Man who dressed up in KKK costume for online hate video jailed for a year
A man who admitted posting online footage of himself dressed in a Ku Klux Klan costume to stir up racial hatred has been jailed for 12 months.
Christopher Philips appeared at Wolverhampton Crown Court today, after previously pleading guilty to appearing in three YouTube videos last year showing him wearing the klansman outfit, and posing with a life-sized golliwog doll at a far-right gathering.
Sentencing Philips, formerly known as Darren Clifft, Judge John Warner told him: "It does not require advanced education or knowledge of history to know what you were seeking to convey might cause offence."
He added the publication of the videos by Philips, who has Asperger's, would obviously be "thoroughly offensive" or "highly inflammatory", leaving him with no choice but to jail the 24-year-old.
Judge Warner told Philips, who it was earlier revealed was thrown out of the National Front for having views which were too extreme, that: "On March 9, you went with others to a 'White Power Worldwide' demonstration at Swansea, taking with you a Klansman outfit purchased from America.
"You later travelled to another event where you were photographed and filmed dressed in the outfit, and hanging a life-sized golliwog."
Judge Warner went on to describe Philips's "admiration for the notorious figures" of the Ku Klux Klan (KKK) as "abhorrent".
He added: "Your manifesto, written as Darren Clifft, stated that in your view democracy has been a failure and what is needed is dictatorship and you as the dictator.
"You set out a series of measures in that manifesto - measures of the most extreme nature which I will give no further publicity."
Judge Warner continued: "In our democracy people are allowed to hold extreme, bizarre and offensive views.
"Parliament has passed laws like this one, under which you have offended, not to prevent or inhibit dissemination of those views but to prevent the dissemination of material which is threatening or offensive and likely to stir up racial hatred.
"By your guilty plea you admit that was your intention."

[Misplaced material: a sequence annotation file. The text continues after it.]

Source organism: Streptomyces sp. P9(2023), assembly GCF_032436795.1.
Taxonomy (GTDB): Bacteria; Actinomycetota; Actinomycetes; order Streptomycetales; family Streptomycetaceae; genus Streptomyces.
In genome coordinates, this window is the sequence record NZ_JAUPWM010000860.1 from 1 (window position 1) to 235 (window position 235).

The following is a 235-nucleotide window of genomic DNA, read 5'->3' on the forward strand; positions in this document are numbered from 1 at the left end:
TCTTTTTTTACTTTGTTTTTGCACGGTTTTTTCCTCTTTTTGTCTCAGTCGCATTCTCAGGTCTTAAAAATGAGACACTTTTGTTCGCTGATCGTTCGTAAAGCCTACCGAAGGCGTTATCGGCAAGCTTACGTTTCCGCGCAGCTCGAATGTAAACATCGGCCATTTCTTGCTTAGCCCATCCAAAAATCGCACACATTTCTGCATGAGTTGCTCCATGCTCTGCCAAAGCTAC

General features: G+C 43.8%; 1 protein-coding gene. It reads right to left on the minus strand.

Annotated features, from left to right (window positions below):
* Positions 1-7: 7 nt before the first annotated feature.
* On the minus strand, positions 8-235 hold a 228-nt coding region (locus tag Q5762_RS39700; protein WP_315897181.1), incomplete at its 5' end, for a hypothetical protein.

In reference to the death of Philips' father, who committed suicide shortly after his son's arrest in March last year, Judge Warner added: "I don't for one moment hold you responsible for his death - but I have no doubt your behaviour caused him a great deal of concern and heartache."
Simon Davies, prosecuting, said that on March 12 last year, three videos showing a man in a KKK outfit hanging a golliwog doll were posted on YouTube on Philips's account, named Ultimate Dazzler, with web links and video stills from that footage posted on his social media websites.
He added that Philips travelled just a few days prior on March 9 to a White Pride Worldwide demonstration in Swansea, which had "links with the far-right extremist organisations including the National Front and the English Defence League (EDL)".
Mr Davies said Philips then travelled to a Blood and Honour event at the Valley Commando Motorcycle Club at Abercynon, where he was photographed and filmed in the KKK outfit, dancing, and posing with the doll.
On March 26, following an investigation into the videos and other images posted on Facebook, police from the West Midlands counter-terrorism unit raided the house of Philips's parents where he lived.
The officers seized a laptop, a National Front membership card in the name of Darren Clifft, and a white KKK outfit, according to Mr Davies.
Also uncovered were a pair of combat trousers, a flag bearing the slogan "White Pride Worldwide" and a copy of a letter to a German acquaintance of Philips by Norwegian far-right extremist and mass- murderer Anders Breivik.
There was also a newspaper clipping with the headline "Nut warns of UK massacre", and a train ticket from Wolverhampton to Swansea.
Philips was interviewed on three occasions, giving mostly "no comment" answers until the last interview, said Mr Davies, when he started to tell detectives about his views.